With your panel dynamic, it does seem like you have very specific roles. When Len is having a, well, a tantrum, what is that like for you?
That was probably his biggest tantrum ever and, yes, I would call it a tantrum. He was looking for a certain amount of content, but at a certain point, certain people have proven to us that they have the technique down. What I’m looking for is, what goes beyond the technique, how you continue to excite us, are you still pushing your own boundaries. I think looking for specific steps is not what this is all about, but we need to have that on our panel. It’s very important that Len does that. Otherwise, they would end up all doing freestyle and that’s no good either. If it does become a freestyle, there is a line, but it’s subjective. It truly is. Len wanted more, I felt like there was plenty and gave the routine a 10, so did Bruno. Len did not and told us all about it.
In that case, isn’t that punishing the star for what the pro is doing? The star who is doing their best, and has no say in the choreography, and probably doesn’t know whether it’s freestyle or traditional. From what I understand, the judges are supposed to score solely on the star’s performance of the dance, not the choreography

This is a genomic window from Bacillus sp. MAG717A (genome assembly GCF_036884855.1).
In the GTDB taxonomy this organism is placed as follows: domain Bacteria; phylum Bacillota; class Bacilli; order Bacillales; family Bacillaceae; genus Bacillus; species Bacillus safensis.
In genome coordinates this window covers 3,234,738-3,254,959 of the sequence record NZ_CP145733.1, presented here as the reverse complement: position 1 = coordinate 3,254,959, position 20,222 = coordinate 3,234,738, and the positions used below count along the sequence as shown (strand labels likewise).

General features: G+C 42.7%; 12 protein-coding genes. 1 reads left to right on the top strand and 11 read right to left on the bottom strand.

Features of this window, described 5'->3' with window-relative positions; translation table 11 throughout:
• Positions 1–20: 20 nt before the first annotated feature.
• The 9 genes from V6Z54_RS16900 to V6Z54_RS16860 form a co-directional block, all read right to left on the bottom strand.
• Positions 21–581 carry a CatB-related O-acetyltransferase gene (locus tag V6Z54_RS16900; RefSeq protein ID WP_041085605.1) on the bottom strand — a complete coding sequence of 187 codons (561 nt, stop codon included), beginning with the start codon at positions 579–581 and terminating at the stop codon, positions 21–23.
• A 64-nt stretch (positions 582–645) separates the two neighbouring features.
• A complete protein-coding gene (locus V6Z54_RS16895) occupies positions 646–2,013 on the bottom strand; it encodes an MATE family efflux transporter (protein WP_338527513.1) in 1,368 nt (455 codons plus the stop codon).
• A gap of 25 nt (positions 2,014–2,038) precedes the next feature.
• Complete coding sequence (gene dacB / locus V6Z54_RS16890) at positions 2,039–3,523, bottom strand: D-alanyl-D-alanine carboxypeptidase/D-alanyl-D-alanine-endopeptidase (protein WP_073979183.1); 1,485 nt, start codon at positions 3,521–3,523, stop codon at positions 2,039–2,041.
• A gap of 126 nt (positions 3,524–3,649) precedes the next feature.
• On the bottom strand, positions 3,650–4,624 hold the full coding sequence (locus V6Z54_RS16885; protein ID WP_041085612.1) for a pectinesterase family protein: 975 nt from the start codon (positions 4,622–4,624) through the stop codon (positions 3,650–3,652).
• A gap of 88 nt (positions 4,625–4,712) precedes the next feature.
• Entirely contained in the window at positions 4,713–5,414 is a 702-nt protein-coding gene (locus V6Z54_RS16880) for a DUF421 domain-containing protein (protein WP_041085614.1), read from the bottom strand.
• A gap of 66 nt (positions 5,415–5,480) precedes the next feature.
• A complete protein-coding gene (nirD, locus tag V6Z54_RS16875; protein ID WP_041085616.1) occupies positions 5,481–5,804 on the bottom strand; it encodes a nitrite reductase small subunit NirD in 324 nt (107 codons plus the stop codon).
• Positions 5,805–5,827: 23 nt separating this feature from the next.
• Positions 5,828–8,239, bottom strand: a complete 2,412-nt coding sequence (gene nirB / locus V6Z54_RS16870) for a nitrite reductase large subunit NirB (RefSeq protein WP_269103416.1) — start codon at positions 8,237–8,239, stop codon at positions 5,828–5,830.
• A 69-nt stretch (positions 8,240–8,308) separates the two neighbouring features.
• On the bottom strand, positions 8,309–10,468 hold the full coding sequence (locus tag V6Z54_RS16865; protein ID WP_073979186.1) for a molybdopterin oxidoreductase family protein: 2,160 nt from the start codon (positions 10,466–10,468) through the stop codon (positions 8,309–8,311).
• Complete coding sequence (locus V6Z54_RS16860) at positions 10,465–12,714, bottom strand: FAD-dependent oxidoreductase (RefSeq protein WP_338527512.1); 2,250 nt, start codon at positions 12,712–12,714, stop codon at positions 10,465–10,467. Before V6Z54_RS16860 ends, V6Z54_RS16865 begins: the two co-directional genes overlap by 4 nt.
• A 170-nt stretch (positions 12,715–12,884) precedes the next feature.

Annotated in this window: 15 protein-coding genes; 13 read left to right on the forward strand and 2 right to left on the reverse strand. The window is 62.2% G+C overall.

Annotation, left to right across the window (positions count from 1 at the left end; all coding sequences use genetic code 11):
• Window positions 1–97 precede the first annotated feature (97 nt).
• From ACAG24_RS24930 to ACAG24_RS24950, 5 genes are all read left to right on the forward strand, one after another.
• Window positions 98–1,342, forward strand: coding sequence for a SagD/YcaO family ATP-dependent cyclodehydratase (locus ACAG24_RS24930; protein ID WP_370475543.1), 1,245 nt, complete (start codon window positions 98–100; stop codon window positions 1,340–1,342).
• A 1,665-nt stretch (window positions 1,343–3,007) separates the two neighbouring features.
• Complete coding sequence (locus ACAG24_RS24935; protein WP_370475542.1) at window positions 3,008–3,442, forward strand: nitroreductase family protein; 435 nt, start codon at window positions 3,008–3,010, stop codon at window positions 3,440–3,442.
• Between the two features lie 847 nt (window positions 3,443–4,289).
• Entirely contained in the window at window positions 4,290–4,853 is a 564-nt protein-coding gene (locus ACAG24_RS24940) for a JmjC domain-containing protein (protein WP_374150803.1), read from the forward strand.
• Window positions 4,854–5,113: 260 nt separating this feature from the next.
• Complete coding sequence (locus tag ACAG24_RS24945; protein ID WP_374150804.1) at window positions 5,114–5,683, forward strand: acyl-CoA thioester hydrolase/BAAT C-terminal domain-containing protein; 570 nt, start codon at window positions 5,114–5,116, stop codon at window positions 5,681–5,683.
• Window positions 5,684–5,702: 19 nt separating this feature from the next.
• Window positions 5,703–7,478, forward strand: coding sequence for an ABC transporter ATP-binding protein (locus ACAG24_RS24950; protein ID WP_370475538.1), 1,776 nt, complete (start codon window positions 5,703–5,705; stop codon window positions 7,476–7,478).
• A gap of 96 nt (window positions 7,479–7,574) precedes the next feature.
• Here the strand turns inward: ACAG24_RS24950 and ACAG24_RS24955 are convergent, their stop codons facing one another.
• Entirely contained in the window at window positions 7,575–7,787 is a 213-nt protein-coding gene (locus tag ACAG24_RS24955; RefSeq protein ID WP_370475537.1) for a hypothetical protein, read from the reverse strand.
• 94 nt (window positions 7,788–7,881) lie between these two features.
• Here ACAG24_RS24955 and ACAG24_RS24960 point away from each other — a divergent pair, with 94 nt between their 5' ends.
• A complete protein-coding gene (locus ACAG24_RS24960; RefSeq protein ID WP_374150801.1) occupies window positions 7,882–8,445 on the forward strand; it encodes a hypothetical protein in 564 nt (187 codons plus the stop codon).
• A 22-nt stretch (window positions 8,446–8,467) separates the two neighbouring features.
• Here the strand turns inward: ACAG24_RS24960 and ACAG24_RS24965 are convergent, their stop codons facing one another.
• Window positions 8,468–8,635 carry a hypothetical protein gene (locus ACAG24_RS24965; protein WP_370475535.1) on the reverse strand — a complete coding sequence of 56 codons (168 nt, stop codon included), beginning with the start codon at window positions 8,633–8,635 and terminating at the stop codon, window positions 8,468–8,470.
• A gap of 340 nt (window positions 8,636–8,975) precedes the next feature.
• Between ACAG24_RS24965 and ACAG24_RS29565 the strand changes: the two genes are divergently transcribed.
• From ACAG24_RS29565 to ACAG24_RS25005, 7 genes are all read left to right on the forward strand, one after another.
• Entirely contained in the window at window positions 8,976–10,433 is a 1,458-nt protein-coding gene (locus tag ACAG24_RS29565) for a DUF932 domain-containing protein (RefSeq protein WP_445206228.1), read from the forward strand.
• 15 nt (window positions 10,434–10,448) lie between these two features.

I did read a few tweets that asked that same question, ‘I thought you guys were never supposed to judge the pros. If you punish them for content isn’t that choreography?’ I think that’s a very valid question and I was actually going to go talk to Len about that. It’s interesting that you guys are aware that we only judge the celebrities. That is our boundary, not to judge the pros.
It came up last year, when Karina Smirnoff slipped during a dance and started crying, and you all assured her that you weren’t judging the pro’s performance. People are aware of it now.
It’s a very good point and I’m going to bring it up with Len. It’s done and, you know, sometimes we make mistakes as judges. Not that I think Len’s was a mistake. He was very passionate about it, but he is old school. This year, we’ve added a lot of new styles like jazz and contemporary. Now there’s Afro jazz, which I’ve never heard of. That is some made-up categories and I love our producers for pushing the boundaries. But Len is much more comfortable in the ballroom and Latin dances. I think he holds on to the technique and the format and the old school and I respect him for that. But I don’t agree.